For some, Spring Break means sun, sand and a refreshing drink in hand. For others not as lucky, it means leaving the Elon bubble and heading back home. It means being asked the same questions by family members, reuniting with old friends and adjusting back to their old ways of life — even if it is only for
Whether it’s been years or just a few months at Elon, our habits, routines and lifestyles have evolved. We’ve learned, for the most part, how to live on our own and be independent young adults. We act differently, speak differently and live a life separate from those we used to share it with.
The first realization that we are home arrives when we switch our Phoenix cards, our Elon lifeblood, out for our drivers’ licenses in our phone cases. Then we realize how many more options there are to park our cars.
Disappointment sinks in when we remember the real world doesn’t accept Phoenix cash or meal dollars, but at least the real world doesn’t have such a severe 60-40 girl-to-guy ratio. Easy Mac is no longer a food group and laundry is now free, reliable and sometimes done for us. Our parents have evolved, too, but often struggle to understand our staying out until 2 a.m. and sleeping in until 2 p.m.
Next comes the interrogation from family members, which usually consists of the same three topics — our love life, our classes and our future plans although not always in that order.
Grandma seems to be more invested in our relationship statuses than we are. Completing “Intro to Psychology” does not mean we either want to or are able to psychoanalyze our crazy aunt. We secretly take pride in the fact that while we may not have our entire life planned out, at least we remembered to shower this morning.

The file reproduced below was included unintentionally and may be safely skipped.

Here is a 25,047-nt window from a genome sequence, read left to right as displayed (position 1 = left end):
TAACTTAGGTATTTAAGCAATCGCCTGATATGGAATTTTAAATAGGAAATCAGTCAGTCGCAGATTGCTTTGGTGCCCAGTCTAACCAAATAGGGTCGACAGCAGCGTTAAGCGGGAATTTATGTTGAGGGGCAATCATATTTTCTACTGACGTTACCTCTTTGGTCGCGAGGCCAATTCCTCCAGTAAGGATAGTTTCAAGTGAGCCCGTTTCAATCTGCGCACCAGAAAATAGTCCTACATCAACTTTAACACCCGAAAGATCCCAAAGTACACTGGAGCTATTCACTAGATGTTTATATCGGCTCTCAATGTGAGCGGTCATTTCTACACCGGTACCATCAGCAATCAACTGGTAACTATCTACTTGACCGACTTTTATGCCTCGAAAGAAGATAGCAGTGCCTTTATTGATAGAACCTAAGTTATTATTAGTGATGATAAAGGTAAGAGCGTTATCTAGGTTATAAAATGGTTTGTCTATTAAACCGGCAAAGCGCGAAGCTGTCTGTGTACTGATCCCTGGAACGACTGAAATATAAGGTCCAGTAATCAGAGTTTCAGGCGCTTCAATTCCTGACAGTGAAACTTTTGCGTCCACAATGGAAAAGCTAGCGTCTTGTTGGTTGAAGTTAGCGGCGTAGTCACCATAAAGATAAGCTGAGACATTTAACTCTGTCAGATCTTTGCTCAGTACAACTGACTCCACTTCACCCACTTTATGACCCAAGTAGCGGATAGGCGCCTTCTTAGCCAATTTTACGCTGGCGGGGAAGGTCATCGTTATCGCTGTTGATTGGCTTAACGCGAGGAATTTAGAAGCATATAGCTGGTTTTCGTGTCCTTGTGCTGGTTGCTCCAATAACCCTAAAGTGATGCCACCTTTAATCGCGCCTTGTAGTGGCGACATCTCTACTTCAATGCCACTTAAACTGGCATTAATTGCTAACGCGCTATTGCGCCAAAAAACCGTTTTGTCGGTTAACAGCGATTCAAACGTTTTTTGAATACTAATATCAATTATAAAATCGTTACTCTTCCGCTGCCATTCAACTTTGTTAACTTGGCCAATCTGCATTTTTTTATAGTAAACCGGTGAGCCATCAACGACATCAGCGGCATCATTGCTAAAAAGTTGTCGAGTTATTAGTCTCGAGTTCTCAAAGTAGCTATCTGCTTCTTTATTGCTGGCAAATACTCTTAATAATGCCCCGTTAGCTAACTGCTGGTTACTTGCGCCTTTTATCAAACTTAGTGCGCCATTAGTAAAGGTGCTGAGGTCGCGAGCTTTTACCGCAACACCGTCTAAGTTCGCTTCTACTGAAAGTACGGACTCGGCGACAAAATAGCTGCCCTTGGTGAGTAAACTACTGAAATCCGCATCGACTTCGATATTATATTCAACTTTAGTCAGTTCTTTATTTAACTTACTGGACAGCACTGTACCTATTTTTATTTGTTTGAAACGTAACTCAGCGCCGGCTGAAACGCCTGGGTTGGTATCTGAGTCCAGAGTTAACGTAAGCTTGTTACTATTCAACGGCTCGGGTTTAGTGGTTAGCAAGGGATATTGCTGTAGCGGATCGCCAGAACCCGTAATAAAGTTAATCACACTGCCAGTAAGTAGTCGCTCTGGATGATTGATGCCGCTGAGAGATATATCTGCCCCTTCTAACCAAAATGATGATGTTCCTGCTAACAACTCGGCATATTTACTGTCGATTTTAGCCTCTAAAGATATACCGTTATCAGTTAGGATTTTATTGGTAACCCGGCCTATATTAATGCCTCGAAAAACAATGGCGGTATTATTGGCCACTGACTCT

The thought of reuniting with our friends is very exciting, but after catching up on the latest gossip, it becomes apparent how different our lives have become. We struggle with the fact that they don’t know the people in our stories and feel somewhat guilty for not being as interested in their new BFFs as we should be.
We are struck by the undeniable reality that the friendships made at college have a different level of depth and intensity that can only come with living together and sharing triumphs and disappointments at such a formative stage in
It’s weird to think that home may not be the house we grew up in.
Home may not be with the people from our childhood, the people who matured along side of us. But, just as author Cecelia Ahern said, “Home isn’t a place, it’s a feeling.”
The lives we have built for ourselves at Elon are ours. We choose to be here, to pursue our unique passions and to surround ourselves with people we enjoy.
This Spring Break, we should appreciate the time with family and past friends, but always remember we have the lives we have hand-made for ourselves to return to when we come back home to Elon.